Newer Windows 8 and Windows 10 PCs might require you to manually enable legacy boot mode in order to boot into older operating systems or bootable tools and utilities. However, when you’ve finished with those applications, it’s often necessary to re-enable UEFI booting to resume using your PC normally.
What is Legacy Boot Mode
With newer Windows 8 PCs that are designed with UEFI support, the BIOS or firmware often has an option that specifies if the computer can boot into regular operating systems and recovery tools, or if it can boot exclusively into newer UEFI operating systems and environments. The regular way of booting into software and operating systems is called “Legacy Boot” and must sometimes be explicitly enabled/allowed in the BIOS settings. Legacy boot mode does not normally support partitions greater than 2TB in size, and can cause data loss or other problems if you try to use it normally.
Enabling UEFI Boot Mode
On PCs and laptops from most manufacturers, including Dell, HP, Asus, Acer, Toshiba, Lenovo, and more, Legacy Boot can be disabled or turned off from the EFI setup/configuration feature, available immediately after turning on your PC. If legacy boot mode (also known as “CSM boot”) is enabled, UEFI boot mode is automatically disabled or de-prioritized.
Below are instructions for turning off Legacy Boot on most PCs and laptops, as well as specific instructions for certain brands of laptops. On most EFI computers, you’ll need to access EFI setup immediately after turning on your PC in order to see the option of enabling UEFI boot, usually as an option under the boot options section of the BIOS configuration.
Entering the UEFI setup
Immediately after powering up your PC, as soon as the manufacturer logo (e.g. Dell, Lenovo, HP, Toshiba, Samsung, ASUS, Acer, Gateway, etc.) shows up on your BIOS splash screen, you will have the option of pressing a special key. This key changes from PC to PC, it all depends on your PC’s make and model.
Typically, you will see a brief note at the bottom or top of the screen indicating what the key is. One such screen is visible to the right, note the legend in the top-right corner indicating F2 will start the BIOS setup and F12 will present the boot selection menu.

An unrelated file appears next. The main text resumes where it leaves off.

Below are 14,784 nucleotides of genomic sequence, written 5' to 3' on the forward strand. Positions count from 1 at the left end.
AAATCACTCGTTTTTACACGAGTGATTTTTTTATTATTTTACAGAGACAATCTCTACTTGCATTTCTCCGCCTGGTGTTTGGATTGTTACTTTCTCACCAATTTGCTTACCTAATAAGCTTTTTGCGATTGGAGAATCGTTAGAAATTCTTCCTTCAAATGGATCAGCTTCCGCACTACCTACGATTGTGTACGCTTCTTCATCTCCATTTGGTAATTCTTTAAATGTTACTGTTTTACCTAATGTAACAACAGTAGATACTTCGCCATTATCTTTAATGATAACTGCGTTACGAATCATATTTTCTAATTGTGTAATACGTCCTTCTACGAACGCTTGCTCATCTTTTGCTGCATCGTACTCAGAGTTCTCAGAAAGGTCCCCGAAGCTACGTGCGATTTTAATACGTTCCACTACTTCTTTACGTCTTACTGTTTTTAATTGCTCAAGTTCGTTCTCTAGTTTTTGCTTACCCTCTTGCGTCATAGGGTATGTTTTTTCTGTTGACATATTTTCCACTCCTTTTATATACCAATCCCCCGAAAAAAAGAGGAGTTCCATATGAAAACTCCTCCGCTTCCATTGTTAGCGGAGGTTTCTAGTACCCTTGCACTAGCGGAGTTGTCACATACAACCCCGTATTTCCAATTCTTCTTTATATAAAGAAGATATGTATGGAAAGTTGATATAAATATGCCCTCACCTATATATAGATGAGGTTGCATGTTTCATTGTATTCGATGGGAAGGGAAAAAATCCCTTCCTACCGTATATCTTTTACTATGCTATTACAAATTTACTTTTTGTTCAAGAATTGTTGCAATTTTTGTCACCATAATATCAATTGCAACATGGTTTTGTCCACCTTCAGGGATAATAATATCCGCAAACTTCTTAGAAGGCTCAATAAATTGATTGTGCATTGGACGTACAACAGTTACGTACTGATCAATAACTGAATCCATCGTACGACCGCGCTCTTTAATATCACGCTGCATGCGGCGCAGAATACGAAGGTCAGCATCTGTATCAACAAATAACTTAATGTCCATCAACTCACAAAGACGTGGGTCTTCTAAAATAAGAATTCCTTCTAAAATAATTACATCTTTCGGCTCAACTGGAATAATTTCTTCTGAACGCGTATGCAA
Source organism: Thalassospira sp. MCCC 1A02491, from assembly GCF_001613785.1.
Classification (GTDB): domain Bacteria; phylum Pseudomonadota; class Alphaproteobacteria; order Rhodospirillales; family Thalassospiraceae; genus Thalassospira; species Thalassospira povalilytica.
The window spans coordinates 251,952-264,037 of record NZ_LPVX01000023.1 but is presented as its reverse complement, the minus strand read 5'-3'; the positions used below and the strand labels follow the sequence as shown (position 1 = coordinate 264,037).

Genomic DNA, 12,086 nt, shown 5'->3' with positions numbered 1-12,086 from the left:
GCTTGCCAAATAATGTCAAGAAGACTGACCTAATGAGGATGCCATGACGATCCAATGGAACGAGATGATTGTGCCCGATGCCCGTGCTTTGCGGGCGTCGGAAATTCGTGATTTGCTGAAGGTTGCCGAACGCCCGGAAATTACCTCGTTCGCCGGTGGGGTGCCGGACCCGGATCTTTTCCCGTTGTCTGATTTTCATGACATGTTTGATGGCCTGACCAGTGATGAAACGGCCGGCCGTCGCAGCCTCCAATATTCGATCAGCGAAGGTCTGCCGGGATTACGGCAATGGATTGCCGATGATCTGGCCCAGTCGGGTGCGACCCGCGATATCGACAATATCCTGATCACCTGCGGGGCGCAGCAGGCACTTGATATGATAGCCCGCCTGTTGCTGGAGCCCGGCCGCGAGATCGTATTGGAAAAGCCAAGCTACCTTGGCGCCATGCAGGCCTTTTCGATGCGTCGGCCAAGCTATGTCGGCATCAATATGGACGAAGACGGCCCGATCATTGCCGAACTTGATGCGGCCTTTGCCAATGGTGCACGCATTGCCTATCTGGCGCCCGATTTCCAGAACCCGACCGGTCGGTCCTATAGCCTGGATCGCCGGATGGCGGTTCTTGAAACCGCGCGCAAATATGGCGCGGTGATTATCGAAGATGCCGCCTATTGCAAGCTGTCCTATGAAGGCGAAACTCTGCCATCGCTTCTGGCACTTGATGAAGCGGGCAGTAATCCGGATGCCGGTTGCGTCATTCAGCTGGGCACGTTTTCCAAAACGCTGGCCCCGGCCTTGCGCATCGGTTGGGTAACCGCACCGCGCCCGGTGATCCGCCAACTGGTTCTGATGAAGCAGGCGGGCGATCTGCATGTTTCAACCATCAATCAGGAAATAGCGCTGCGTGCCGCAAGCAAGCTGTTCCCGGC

Some common options include the F2, F8, F12, and Del keys. However, it could be any of the onedozens hundred of other keys on your keyboard.
Turning off Legacy Boot Support
Once inside the UEFI setup and configuration section, you’ll be presented with a number of options and parameters that can be configured for the firmware environment. The option you’re looking for has many names, (depending on the make and model of the PC or laptop and the EFI firmware). Some of the possible setting names you’re looking for willare includelisted below along with their possible configurations, the bold values are what should be selected.
- Legacy Support (On/Off or Enabled/Disabled)
- Boot Device Control
- Legacy CSM (On/Off or Enabled/Disabled)
- Launch CSM (On/Off or Enabled/Disabled)
- CSM (On/Off or Enabled/Disabled)
- UEFI/Legacy Boot (Both/Legacy Only/UEFI Only)
- Boot Mode (Legacy Support/No Legacy Support)
- Boot Option Filter (UEFI and Legacy/UEFI First/Legacy First/Legacy Only/UEFI Only)
- UEFI/Legacy Boot Priority (UEFI First/Legacy First/Legacy Only/UEFI Only)
Saving Settings and Exiting
In order for the changes to the Secure Boot configuration to take effect, the BIOS/EFI/UEFI configuration options must be saved. The common keyboard shortcut to save and exit is F10.
Again, the exact steps depend on your PCs make and model, but generally navigating with the ← and → arrow keys will let you reach the options of “discard changes and exit” vs “save changes and exit,” amongst others. It’s important that you choose the “save changes and exit” option! The keyboard shortcut F10 is often synonymous with “save and exit” but you should make sure before using it.